“For us, it’s about storytelling and empowering storytelling across our platform,” Twitter’s Madati said. “At the center is video, and our video product and strategy is evolving.”
Stories are big performer on Facebook. Alston said he believes they will become a huge trend across the industry, especially on mobile. “[In the future] we may be in a world where that is the primary format for social media,” he said.
Adobe’s Lewnes next moved on to another hot topic: brand safety and ad fraud.
“We have a zero tolerance for violent content and hate speech,” Facebook’s Alston said. “Keeping the integrity of the community is very important.” Facebook is also proactively investing into machine learning to identify inappropriate content, he added.
Another brand safety issue on Facebook’s agenda: giving advertisers more control. Right now the platform allows advertisers the option to know where their ads run. However, more granular controls are currently in the works to give advertisers greater transparency.
Twitter is also very focused on brand safety, Madati said. “I have no content business if we can’t provide brand safety for our partners and advertisers," he told the audience.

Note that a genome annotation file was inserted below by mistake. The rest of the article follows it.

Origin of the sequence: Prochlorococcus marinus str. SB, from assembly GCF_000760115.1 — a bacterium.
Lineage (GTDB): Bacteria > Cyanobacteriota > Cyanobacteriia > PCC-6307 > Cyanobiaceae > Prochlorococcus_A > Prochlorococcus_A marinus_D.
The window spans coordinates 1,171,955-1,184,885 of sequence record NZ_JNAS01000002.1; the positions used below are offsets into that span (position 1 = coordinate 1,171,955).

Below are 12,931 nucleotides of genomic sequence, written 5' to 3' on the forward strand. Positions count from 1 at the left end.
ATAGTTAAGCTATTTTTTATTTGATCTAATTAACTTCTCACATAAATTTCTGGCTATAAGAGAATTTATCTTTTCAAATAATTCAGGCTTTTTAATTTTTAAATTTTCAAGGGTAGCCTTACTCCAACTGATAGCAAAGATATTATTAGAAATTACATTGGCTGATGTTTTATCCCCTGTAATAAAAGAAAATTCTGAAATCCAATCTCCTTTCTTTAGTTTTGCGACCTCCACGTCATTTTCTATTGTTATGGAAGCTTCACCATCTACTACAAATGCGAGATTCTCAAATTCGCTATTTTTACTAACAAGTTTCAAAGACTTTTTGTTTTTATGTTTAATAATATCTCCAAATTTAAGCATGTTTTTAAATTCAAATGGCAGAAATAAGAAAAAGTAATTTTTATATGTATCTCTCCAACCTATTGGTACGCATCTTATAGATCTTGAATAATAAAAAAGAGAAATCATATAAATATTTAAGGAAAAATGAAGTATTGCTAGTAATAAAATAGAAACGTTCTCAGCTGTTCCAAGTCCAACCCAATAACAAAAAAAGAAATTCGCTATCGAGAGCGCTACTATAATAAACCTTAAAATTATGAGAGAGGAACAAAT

The panelists also spoke of the use of their platforms for social good.
“It’s what makes the privilege of working at Twitter worth waking up every morning,” Madati said. “It’s core to how our platform operates.”
As an example, he pointed to Emma González, a Parkland school shooting survivor, gun-control activist, and one of the organizers of March For Our Lives, started the Twitter handle @Emma4Change after the shooting in February. She grew her followers from zero to 1.4 million in just a few days.
“It’s the perfect example for how Twitter can provide a voice from one to many,” Madati said.
Facebook, whose stated mission is to bring people together, uses its power in numbers to help drive social good. After Hurricane Harvey hit Houston last summer, Facebook raised $10 million in relief efforts. Beyond that, Alston said, the company is working on using artificial intelligence to identify people at risk—perhaps they are expressing suicidal thoughts—and reaching out to offer help.
Finally, LinkedIn is working toward using its platform for the good of the professional community. Currently, 10 million members are signed up to be mentors to people who don’t have the same opportunities as they did. The company sent an InMail to all its executive members with the subject line “pay it forward.” According to Selcher, 70% of those who received the message signed up to be a mentor.
“Identifying and committing to your core asset is the approach we have taken,” she said.
Adobe’s Lewnes ended the panel discussion with the company’s own view of social impact, sharing the following video.